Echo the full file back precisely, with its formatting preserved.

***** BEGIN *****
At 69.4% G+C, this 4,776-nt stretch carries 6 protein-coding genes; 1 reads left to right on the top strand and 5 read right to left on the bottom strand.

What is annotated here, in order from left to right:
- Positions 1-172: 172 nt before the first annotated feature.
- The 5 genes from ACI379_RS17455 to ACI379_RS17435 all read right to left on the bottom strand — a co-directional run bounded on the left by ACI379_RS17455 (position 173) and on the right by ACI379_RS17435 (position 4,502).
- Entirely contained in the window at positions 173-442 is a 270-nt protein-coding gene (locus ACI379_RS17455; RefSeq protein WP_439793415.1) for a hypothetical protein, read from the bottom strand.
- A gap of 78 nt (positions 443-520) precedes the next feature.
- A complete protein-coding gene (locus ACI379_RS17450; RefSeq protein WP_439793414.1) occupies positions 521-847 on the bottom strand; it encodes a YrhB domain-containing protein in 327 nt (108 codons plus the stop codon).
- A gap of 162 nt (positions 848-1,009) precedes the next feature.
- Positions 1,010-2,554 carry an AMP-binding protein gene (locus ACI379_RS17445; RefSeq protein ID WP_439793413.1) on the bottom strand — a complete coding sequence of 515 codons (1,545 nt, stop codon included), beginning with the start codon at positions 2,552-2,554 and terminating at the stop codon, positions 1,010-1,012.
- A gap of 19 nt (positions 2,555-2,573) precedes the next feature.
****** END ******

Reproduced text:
At 69.4% G+C, this 4,776-nt stretch carries 6 protein-coding genes; 1 reads left to right on the top strand and 5 read right to left on the bottom strand.

What is annotated here, in order from left to right:
- Positions 1-172: 172 nt before the first annotated feature.
- The 5 genes from ACI379_RS17455 to ACI379_RS17435 all read right to left on the bottom strand — a co-directional run bounded on the left by ACI379_RS17455 (position 173) and on the right by ACI379_RS17435 (position 4,502).
- Entirely contained in the window at positions 173-442 is a 270-nt protein-coding gene (locus ACI379_RS17455; RefSeq protein WP_439793415.1) for a hypothetical protein, read from the bottom strand.
- A gap of 78 nt (positions 443-520) precedes the next feature.
- A complete protein-coding gene (locus ACI379_RS17450; RefSeq protein WP_439793414.1) occupies positions 521-847 on the bottom strand; it encodes a YrhB domain-containing protein in 327 nt (108 codons plus the stop codon).
- A gap of 162 nt (positions 848-1,009) precedes the next feature.
- Positions 1,010-2,554 carry an AMP-binding protein gene (locus ACI379_RS17445; RefSeq protein ID WP_439793413.1) on the bottom strand — a complete coding sequence of 515 codons (1,545 nt, stop codon included), beginning with the start codon at positions 2,552-2,554 and terminating at the stop codon, positions 1,010-1,012.
- A gap of 19 nt (positions 2,555-2,573) precedes the next feature.